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How We Built a Strategic IT Roadmap (Plus 4 Ways You Can Too)

Justine Bienkowski

May 27, 2021

4 minute read

ITRoadmap FeatureImage

Something I have heard a lot throughout my career was that IT was always considered a cost center, and that being considered a partner to the business was a real struggle. The frank truth is that at most companies, your departmental stakeholders may need to be convinced that IT can and should be included in strategic planning conversations.

For anyone working in an IT department, it might seem obvious to you that your work is important. I mean, you’re doing things right? Computer things! But how do you translate your operational work into meaningful business impact that can be seen and felt by the organization?

A strategic IT roadmap starts with getting transparency into company OKRs—and understanding how IT can support them

At BetterCloud, we have been using OKRs—that is, objectives and key results—as a framework to define and measure outcomes. An objective is what you are trying to achieve, while the key results are the how. Internally, we use a tool called Ally to make them visible across the organization. Every single employee at BetterCloud can log in and see the status of every department’s OKR work.

Having that radical transparency has allowed everyone to visibly see how different parts of the business are doing. Seeing other department’s goals can allow an IT team to step back and say, OK, team Y is trying to achieve X this year: What can we do to support them in this, or help them achieve that result more quickly?

Make sure you’re working on the right things: prioritize your backlog and understand the “why”

When I started at BetterCloud, we had this huge backlog of projects we wanted to work on, but not necessarily a great way to prioritize them. I wanted to make sure that we focused on the right stuff, and I also wanted to ensure that there was buy-in from the team. To me, it’s really critical that the team doing the work understands why they’re doing it and is invested in the end result. This makes it a true team effort, and the result is that the team holds each other more accountable.

In order to prioritize our backlog, I took a look at our Jira backlog alongside the high-level projects we wanted to achieve, wrote every last thing on a Post-it Note, and then as a team we voted on how important or urgent the task was. For this we used a Jamboard link (your team can use whatever whiteboard tool you feel comfortable with—there are lots of them, like Miro and Mural). To prioritize, we used the Eisenhower Matrix:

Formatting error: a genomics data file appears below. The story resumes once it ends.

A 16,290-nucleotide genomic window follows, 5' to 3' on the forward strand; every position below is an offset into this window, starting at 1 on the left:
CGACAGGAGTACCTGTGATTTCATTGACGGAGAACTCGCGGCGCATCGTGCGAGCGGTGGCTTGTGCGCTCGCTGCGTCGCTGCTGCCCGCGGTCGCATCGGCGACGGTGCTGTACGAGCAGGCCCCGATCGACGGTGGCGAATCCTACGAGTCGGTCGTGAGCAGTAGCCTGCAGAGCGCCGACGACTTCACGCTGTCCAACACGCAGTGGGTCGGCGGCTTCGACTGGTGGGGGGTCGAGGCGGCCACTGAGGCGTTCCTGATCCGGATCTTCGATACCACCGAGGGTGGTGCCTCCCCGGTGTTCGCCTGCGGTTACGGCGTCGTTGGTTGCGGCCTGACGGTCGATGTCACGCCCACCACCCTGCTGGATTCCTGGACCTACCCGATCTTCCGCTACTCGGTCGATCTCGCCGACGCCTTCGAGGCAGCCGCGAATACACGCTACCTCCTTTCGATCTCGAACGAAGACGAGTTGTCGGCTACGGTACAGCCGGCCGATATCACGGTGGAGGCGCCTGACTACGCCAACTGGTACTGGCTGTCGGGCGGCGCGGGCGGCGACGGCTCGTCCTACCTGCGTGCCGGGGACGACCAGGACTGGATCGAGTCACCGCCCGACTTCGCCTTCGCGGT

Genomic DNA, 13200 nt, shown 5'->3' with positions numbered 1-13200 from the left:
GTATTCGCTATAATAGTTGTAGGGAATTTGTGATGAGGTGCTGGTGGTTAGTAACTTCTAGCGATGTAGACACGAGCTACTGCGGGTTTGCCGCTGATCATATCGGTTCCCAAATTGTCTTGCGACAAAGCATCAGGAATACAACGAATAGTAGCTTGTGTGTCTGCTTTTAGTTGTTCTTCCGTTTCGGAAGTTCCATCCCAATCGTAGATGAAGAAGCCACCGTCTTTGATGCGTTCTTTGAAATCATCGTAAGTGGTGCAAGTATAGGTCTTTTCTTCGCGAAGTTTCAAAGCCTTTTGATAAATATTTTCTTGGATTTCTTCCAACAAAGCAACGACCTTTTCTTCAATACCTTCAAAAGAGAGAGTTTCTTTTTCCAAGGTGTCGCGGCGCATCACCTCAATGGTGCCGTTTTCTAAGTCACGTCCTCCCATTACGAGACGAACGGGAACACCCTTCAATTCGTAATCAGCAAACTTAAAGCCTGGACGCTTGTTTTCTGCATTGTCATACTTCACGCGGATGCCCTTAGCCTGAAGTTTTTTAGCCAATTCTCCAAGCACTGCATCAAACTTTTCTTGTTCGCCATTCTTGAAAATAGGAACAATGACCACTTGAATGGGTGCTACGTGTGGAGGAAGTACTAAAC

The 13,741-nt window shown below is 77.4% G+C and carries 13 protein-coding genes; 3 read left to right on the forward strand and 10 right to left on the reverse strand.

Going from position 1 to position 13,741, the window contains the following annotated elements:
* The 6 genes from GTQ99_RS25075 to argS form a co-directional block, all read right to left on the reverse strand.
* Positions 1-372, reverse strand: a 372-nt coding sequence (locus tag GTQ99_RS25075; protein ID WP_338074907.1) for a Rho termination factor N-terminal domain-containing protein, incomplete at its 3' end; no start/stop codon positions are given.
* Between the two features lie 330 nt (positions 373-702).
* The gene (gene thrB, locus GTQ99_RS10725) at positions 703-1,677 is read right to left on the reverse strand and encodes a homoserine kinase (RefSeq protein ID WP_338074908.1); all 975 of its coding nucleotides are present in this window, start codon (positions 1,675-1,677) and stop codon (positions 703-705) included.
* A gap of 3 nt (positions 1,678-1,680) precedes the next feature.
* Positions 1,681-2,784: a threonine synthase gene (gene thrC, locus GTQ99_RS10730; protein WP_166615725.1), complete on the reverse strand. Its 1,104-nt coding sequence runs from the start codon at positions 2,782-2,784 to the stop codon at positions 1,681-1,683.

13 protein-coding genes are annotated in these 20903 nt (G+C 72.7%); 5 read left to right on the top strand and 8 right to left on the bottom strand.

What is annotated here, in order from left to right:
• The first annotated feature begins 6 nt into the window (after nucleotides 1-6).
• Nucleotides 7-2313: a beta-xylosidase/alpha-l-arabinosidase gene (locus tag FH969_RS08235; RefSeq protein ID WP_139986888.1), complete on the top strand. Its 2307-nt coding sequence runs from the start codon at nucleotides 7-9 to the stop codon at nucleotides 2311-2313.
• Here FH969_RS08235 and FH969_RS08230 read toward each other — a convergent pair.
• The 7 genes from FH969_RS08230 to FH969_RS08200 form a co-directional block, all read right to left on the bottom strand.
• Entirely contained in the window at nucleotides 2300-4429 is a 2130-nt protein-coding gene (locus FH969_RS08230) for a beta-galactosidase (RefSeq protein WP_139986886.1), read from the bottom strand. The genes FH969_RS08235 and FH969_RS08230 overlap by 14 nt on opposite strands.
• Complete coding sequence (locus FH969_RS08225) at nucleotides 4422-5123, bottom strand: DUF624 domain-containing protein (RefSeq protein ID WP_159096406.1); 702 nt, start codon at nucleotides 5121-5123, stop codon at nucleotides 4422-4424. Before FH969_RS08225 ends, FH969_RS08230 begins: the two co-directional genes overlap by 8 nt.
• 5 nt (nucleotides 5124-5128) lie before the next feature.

Once we had that, we took the items in “Important/Urgent” and “Important/Not Urgent” and sorted them into quarters so we started to have a clear look at what we’d be working on for the year. This was an effective and fun way for the team to be engaged and contribute to how we structured our roadmap for the year.

Map your IT work to company goals

Once we had that, my Senior IT Manager Brian Farrell and I could take a look at the list and see how our work could be tied into corporate growth strategies. For example, one of them is “Fanatical Community”—Brian and I are both really passionate about that. We have been members of the SaaSOps Community for seven or eight years, long before we ever worked at BetterCloud. It was a safe and welcoming learning environment for both of us, and I definitely want to keep contributing so that continues to be the case for many, many people.

Something we realized was, oh yeah, duh, as the internal users of BetterCloud, we can continue to push boundaries with the product and share our best practices back to the community! So that was a pretty easy way we saw our work tying back to an OKR.

How you can tie your IT work to company goals: 4 key recommendations

You, too, can start tying your work into your company’s goals. Here is what I recommend you start with:

  1. First, find out what your company’s growth strategies are! If you don’t know, ask someone. If they don’t know, ask someone else!
  2. Look at your team’s project backlog and Marie Kondo them. If something would be a “nice to have” but doesn’t necessarily have business value, consider dropping it.
  3. Reframe your operational work: Your job is not resetting people’s passwords; your job is to make their jobs easier from a technology standpoint. Your work helps them do their work better! If you can increase a team’s efficiency by a few percentage points, that could be a gamechanger for them.
  4. Make sure you’re gathering data, and know what “success” means to you and your team. Be ready to be able to explain that to your stakeholders, ideally with a nice dashboard.

If you’ve gotten this far—thank you for reading! I hope you take up the challenge to look at your work and begin to map it more strategically into your organization. Best of luck, and I’ll catch you at the SaaSOps community!

Related: In the latest episode of the SaaSOps Show, hear from our IT stars Justine and Brian as they discuss strategic roadmap planning and how they mapped their work to company growth strategies. 

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